I look forward to finishing this series on fansub, and perhaps purchasing it when it is released in the US.

Rating so far: 3.5/5


Michael is on hiatus for the remainder of August. The Vault series resurrects entries from his personal blog about anime, written from 2002-2006. Entries will appear in the series every other day.

Gunslinger Girl Season 2.

Taken from Anime News Network

Gunslinger Girl’s Second Season Officially Announced
The October issue (on sale August 21) of Monthly Comic Dengeki Daioh has officially announced that a second season of the Gunslinger Girl anime series will be produced. The Japanese magazine runs Yu Aida’s original manga about cybernetically enhanced girl assassins that inspired the anime. The production company Marvelous Entertainment had revealed that a sequel was in the works in its 2006-2007 financial report on May 30, but the company then edited the report to remove the Gunslinger Girl reference in early June. Source: Ultimatum

El Cazador 21 – You know, they could’ve used more episodes like this one!

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nicely-animated-flowers.jpglilio-is-smarter.jpgOops!

OK, so this show doesn’t have a lot of gun fights despite showing so many of it in the OP and ED sequences. Also, there are a lot of fillers in which the only thing I see are Nadie’s incompetence and some silliness that just seem out of place to me. But remember back a few episodes ago I kind of raised my score for one episode of this show? Well, here’s another episode that will get more praises from me.

Finally, the council gets impatient (about time), and the Chairwoman orders Jody to go on a mission personally. The mission is to snipe Nadie, and then bring Elis back.

Jody smartly assessed the reason why the Chairwoman asks her to go on the mission personally. Off she goes to kill Nadie.

However, here’s where the seemingly pointless-as-usual minor plot comes (this is starting to feel like these side quests in Final Fantasy series).

Nadie and Elis are tricked by this bald old dude who gets them to trying to catch a vulture for him. Once again, they’re idiots. I mean, both of them can just drive away but they don’t. I thought they were trying to catch some food! But wait, there’s a reason for their stupidity this time, playing this “catch the vulture” game.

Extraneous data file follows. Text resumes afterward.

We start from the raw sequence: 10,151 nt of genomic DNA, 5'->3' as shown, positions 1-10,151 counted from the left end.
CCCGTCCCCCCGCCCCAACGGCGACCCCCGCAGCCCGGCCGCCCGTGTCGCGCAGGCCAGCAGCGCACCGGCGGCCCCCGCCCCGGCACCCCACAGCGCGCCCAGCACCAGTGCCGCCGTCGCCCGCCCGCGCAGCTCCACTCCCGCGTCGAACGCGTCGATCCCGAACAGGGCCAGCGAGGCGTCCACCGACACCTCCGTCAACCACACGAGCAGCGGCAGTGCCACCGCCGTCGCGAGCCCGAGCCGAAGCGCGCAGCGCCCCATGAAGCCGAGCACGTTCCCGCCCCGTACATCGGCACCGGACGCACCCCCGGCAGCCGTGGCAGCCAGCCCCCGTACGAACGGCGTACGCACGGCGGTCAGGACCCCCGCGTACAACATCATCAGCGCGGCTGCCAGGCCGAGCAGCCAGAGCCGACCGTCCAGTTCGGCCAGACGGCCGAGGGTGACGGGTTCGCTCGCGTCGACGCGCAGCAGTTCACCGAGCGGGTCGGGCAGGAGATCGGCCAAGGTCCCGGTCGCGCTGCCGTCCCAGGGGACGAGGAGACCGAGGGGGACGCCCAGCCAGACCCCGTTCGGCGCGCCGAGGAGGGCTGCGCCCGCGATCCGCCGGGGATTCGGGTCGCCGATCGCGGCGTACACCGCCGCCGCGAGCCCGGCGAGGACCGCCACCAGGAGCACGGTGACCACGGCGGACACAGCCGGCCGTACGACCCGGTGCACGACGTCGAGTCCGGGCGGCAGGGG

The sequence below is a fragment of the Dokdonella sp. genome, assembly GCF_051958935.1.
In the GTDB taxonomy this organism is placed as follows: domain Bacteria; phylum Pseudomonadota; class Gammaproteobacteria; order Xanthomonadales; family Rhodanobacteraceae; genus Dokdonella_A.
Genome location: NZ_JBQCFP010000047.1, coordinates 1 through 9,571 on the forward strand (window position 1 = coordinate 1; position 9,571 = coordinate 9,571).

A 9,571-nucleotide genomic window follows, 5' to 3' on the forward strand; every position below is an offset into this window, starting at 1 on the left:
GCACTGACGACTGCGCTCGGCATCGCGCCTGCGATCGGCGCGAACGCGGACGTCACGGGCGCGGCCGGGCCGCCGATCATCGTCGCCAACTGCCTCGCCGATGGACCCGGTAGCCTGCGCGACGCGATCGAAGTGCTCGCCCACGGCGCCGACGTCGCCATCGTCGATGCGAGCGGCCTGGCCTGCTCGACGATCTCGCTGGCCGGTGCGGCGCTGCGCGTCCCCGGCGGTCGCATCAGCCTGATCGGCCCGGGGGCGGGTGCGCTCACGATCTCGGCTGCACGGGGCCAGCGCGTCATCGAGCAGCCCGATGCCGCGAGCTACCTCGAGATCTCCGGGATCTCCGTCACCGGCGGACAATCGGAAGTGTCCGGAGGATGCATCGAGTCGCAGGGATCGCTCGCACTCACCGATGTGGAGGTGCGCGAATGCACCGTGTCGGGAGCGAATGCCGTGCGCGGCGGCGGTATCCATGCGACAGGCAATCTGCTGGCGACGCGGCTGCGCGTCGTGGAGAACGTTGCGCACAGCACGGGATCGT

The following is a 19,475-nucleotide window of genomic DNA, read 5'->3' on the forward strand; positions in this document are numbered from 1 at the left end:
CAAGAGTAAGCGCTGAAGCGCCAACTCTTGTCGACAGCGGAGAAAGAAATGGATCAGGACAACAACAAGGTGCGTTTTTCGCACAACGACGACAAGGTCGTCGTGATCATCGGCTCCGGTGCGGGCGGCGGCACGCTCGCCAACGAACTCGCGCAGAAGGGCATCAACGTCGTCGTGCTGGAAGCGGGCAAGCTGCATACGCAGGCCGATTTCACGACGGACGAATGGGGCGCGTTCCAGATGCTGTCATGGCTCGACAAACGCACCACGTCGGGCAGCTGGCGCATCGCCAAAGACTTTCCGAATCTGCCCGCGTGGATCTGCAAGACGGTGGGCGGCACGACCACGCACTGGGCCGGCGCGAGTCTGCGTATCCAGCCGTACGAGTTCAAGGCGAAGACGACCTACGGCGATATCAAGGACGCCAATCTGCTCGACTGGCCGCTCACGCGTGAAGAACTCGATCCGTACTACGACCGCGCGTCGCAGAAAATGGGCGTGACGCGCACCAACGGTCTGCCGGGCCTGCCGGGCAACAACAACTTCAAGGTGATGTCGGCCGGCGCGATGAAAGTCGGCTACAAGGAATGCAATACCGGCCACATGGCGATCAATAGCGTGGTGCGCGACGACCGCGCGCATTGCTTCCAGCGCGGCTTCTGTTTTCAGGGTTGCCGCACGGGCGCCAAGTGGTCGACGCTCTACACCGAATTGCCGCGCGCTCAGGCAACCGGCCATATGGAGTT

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ready.jpgchisai-no-fan-service.jpgThe idiot dance

However, what this “game” serves is to tell me that Elis wants to be free, which is not exactly new. What the game ends up doing is inspiring Jody to be free of the organization.

What I don’t quite like about this “game” is that it occupied most of the episode in order to unfold that one revelation.

One thing we learn aside from the game is that LA actually doesn’t kill anybody this time around (gasp)! And he bought flowers from a probably poor young flower girl! What the…?

Well, I guess he’s an Otaku (obsessed with Elis and not Anime) at heart. No Otaku wants to hurt women (see Nadeshico for Otaku’s attitude on women). XD

In any case, Ricardo and Lilio show up (gee, what a shocking surprise). Doug talks about freedom, and Jody makes the important decision about her path.

It all sounds so simple but this episode unfold the drama rather nicely, it’s just it took some time to get there. So,

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84% recommended for your daily anime diet. Even just for one episode.

Mononoke 1-4 – The lovechild of Mushishi and Gankutsuo on acid peddled by an old Japanese medicine vendor.

Mononoke-Title

Mononoke is a slightly more bizarre version of Mushishi based on traditional Japanese stories and with Gankutsuou-like visuals. We follow a mysterious character known only as the Medicine Seller around as he travels around feudal Japan uncovering tortured ghosts and putting them to rest. Each story plays out very much as a detective mystery, with the Medicine Seller searching for a ghost’s (Ayakashi) “Form, Truth, and Regret” in order to defeat it. Most of each episode is given over to how the ghost died, why it continues to kill, and how to appease it. While the “twist” is slightly obvious from the initial setup of each story, it’s still interesting watching the Medicine Seller work through the riddle and draw out the sad tale within.

Freaky 1

Freaky 2

The visual style is superbly executed, with bright, garish, varied colors everywhere. Seeing as these are traditional Japanese ghost stories, there are some very freaky visuals: faceless geisha, deformed ghost children, or gruesome dead skeleton animals. The character design is a bit odd, eccentric in appearance, and at times I was reminded of Aeon Flux. Scenes look like illustrations from a children’s book or a colorful ukiyo-e print. They may have been going for the latter effect, as all the images have a rough paper texture to them. As much as it’s the same illustration technique from Gankutsuo, it’s thoroughly unique.

CardsKabuki Framing

There are four episodes out to the series so far, two stories altogether. Each story is framed as a Kabuki play. The traditional Okawa drum is heard occasionally, scenes are often opened or ended with a wooden screen displaying the name of the story, and the Medicine Seller’s recaps sound convincingly like something one might hear coming back to their seat at the end of intermission.